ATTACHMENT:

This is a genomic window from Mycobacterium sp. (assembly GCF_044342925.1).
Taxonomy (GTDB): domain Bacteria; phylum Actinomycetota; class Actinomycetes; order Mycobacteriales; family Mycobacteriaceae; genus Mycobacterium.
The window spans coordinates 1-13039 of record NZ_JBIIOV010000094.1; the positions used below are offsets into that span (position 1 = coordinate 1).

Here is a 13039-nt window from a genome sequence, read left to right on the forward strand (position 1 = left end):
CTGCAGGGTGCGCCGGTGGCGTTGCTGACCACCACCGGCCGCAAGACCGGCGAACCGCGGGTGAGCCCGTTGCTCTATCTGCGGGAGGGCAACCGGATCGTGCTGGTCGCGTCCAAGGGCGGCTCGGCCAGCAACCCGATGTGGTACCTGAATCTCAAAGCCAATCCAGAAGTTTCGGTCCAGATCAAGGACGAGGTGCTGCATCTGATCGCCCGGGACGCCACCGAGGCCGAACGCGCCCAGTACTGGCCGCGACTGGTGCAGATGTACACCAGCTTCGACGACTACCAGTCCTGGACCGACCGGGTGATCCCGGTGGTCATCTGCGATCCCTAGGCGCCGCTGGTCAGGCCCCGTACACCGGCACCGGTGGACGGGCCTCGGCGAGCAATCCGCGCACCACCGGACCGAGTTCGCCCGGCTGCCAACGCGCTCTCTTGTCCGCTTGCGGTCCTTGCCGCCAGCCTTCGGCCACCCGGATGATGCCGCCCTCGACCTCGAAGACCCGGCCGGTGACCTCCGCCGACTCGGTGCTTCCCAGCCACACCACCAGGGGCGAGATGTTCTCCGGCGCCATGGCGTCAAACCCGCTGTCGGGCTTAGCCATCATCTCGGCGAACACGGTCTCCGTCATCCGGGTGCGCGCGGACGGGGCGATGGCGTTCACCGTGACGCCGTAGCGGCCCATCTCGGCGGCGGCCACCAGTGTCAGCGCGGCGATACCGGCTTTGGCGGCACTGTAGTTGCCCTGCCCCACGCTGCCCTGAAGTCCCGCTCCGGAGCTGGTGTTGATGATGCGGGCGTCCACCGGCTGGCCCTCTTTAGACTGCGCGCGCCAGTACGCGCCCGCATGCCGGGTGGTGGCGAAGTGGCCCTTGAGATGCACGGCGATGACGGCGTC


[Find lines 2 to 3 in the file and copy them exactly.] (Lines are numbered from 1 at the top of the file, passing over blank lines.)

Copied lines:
Taxonomy (GTDB): domain Bacteria; phylum Actinomycetota; class Actinomycetes; order Mycobacteriales; family Mycobacteriaceae; genus Mycobacterium.
The window spans coordinates 1-13039 of record NZ_JBIIOV010000094.1; the positions used below are offsets into that span (position 1 = coordinate 1).